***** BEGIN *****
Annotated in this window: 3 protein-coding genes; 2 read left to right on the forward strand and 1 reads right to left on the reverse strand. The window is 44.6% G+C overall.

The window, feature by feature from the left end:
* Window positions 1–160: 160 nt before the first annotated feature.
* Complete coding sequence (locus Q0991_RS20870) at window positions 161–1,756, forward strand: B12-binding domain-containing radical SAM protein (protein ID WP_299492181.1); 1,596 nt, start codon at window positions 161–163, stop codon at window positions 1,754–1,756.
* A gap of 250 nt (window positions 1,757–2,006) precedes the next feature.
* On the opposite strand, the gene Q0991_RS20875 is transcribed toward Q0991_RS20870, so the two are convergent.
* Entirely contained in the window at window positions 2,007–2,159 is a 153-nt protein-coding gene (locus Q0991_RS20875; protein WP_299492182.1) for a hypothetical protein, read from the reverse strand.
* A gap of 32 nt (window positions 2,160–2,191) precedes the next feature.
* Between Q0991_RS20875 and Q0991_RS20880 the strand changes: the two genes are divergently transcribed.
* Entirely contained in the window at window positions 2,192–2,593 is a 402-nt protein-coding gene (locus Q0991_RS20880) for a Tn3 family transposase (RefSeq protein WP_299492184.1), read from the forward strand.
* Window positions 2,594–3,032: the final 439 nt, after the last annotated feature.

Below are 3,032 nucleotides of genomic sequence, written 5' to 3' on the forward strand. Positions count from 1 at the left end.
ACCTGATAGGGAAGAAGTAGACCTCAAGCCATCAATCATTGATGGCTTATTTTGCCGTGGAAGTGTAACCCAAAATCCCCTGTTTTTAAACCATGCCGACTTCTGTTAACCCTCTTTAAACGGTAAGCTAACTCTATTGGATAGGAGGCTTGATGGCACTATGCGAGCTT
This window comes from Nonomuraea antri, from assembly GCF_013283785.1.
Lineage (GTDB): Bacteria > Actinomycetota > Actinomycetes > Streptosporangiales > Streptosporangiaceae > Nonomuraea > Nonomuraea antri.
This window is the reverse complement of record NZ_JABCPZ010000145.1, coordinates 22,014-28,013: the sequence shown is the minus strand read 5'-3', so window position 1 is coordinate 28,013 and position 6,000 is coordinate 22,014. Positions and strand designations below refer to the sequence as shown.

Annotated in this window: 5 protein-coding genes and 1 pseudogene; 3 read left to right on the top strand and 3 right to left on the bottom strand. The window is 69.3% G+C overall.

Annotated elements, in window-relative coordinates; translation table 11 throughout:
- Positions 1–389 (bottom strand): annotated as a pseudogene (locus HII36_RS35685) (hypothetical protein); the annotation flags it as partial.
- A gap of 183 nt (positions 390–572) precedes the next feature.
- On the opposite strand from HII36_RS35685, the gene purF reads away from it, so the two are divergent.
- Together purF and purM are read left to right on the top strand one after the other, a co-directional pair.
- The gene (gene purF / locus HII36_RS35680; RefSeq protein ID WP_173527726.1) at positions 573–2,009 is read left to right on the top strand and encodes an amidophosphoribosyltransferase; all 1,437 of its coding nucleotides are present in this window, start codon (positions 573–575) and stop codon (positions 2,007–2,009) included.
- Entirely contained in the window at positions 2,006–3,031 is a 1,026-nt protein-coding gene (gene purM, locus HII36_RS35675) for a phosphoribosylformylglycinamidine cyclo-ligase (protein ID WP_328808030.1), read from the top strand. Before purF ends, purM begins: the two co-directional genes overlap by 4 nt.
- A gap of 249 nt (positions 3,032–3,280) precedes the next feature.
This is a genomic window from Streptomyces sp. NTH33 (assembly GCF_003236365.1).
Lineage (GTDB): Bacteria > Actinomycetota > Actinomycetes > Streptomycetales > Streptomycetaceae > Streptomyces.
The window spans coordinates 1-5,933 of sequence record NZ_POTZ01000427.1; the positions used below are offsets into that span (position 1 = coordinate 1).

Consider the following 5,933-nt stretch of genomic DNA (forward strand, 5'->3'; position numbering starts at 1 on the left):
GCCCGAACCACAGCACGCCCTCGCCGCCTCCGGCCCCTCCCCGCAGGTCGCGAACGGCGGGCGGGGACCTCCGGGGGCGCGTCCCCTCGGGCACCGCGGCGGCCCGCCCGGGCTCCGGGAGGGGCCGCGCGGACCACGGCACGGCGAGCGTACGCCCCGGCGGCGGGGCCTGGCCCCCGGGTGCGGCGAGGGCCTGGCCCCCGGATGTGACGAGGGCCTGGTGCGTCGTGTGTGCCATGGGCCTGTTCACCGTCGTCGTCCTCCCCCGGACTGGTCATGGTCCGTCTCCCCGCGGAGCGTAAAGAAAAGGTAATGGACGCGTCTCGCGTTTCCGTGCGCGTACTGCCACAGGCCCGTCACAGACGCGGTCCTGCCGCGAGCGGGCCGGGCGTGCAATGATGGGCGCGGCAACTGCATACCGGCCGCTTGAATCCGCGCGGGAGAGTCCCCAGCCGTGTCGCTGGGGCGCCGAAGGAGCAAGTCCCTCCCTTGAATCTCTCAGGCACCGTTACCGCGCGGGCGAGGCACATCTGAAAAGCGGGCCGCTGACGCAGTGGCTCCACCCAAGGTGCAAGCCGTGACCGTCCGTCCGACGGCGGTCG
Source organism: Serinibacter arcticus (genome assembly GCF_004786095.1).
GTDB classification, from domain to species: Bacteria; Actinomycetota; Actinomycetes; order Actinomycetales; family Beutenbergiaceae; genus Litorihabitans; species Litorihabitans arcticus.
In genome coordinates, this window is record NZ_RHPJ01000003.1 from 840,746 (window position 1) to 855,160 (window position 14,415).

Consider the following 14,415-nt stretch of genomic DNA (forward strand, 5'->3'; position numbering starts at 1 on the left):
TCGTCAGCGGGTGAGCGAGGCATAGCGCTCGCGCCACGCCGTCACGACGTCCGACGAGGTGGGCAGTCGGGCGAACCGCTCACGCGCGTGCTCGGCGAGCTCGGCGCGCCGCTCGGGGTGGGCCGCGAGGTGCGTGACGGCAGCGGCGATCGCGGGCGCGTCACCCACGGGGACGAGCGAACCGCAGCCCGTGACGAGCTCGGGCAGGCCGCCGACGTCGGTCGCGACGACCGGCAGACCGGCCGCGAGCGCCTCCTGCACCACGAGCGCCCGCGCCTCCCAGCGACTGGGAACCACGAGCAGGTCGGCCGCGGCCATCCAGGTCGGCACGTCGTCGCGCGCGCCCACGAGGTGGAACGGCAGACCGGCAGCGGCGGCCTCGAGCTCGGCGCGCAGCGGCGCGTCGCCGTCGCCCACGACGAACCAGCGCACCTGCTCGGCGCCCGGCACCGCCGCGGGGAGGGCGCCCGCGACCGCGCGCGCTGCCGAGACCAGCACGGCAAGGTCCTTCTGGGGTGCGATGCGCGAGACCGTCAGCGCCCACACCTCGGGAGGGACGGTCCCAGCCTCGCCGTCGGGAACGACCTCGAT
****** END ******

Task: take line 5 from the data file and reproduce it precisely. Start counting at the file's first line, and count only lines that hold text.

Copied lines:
* A gap of 250 nt (window positions 1,757–2,006) precedes the next feature.